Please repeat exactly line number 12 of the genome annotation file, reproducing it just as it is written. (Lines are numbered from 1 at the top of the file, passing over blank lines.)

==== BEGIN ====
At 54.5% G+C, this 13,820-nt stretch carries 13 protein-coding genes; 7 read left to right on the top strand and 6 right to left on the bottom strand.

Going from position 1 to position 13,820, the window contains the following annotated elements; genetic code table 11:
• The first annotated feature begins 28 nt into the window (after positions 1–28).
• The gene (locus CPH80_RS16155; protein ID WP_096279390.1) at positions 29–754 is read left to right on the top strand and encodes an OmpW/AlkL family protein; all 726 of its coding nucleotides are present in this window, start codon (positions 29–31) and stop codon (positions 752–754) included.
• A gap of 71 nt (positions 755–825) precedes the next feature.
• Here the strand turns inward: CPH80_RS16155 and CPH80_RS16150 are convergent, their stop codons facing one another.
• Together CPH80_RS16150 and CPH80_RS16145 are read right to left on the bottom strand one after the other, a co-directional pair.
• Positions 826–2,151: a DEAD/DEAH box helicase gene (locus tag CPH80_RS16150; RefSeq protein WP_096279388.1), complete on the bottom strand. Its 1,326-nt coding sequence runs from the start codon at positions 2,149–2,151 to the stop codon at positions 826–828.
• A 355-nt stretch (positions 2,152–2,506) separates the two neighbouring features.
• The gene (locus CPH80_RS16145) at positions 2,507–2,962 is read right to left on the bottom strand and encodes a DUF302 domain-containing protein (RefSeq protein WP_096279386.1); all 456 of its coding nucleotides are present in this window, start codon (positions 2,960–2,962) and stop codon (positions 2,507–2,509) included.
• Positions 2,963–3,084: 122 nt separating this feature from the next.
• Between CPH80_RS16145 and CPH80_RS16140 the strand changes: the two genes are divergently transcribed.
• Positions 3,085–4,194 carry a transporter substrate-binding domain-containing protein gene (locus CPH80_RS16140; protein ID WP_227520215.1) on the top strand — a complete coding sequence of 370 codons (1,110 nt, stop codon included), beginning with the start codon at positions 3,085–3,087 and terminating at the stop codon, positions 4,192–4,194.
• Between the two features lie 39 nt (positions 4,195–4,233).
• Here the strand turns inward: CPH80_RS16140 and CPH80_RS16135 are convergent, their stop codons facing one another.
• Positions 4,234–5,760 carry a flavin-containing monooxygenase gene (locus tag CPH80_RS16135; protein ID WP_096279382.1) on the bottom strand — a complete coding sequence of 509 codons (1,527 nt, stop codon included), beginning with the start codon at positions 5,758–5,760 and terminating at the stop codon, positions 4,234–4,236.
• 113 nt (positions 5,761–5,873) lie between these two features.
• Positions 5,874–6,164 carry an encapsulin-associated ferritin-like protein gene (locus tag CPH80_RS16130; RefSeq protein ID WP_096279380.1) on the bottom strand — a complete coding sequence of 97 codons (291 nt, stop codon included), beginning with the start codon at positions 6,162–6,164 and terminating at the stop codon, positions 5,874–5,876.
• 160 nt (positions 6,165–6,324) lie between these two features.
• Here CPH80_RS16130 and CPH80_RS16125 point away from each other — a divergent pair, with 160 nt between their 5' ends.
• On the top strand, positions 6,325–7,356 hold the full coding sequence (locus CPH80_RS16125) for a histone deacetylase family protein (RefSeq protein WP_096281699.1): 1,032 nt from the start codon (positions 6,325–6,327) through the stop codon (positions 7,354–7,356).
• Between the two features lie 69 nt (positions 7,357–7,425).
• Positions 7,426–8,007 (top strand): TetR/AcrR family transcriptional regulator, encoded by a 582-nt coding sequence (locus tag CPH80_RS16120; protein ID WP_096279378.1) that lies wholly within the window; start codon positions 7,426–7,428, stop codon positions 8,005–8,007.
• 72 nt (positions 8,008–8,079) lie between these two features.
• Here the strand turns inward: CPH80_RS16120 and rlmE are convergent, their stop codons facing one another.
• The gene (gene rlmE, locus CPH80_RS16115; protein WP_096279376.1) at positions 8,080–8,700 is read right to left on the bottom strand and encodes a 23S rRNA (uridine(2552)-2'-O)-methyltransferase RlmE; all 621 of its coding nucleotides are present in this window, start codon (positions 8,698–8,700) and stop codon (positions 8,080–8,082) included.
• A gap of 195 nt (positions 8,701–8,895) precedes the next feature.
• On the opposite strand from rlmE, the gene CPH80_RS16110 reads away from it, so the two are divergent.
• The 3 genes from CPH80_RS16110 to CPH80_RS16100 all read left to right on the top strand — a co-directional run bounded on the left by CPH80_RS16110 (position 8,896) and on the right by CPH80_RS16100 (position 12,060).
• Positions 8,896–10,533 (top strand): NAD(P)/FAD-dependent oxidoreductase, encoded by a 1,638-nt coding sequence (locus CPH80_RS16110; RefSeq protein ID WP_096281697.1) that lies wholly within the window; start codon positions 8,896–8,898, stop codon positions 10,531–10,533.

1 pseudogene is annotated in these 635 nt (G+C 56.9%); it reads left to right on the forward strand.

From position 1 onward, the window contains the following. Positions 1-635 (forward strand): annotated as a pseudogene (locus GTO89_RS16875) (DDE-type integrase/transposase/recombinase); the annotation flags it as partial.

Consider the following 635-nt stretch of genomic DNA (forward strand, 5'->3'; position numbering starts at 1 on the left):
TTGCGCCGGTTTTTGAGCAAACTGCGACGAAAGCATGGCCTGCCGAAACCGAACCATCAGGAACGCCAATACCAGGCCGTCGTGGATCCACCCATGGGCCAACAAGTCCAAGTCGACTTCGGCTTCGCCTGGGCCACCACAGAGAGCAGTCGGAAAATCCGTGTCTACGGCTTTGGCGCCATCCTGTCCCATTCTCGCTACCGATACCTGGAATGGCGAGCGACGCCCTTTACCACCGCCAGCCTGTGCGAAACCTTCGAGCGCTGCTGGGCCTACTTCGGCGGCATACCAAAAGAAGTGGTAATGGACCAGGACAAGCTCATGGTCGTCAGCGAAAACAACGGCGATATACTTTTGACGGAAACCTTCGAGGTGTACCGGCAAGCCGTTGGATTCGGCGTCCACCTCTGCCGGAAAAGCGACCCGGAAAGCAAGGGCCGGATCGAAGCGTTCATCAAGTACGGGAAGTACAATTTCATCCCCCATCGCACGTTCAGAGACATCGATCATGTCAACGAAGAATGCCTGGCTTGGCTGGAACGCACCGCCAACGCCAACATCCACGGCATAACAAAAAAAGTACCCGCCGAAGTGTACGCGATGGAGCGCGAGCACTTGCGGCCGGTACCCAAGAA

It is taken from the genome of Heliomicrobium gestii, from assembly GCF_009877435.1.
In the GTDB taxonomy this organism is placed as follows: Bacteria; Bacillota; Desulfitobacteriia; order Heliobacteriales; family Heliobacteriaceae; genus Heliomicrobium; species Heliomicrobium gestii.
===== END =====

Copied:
• Between CPH80_RS16145 and CPH80_RS16140 the strand changes: the two genes are divergently transcribed.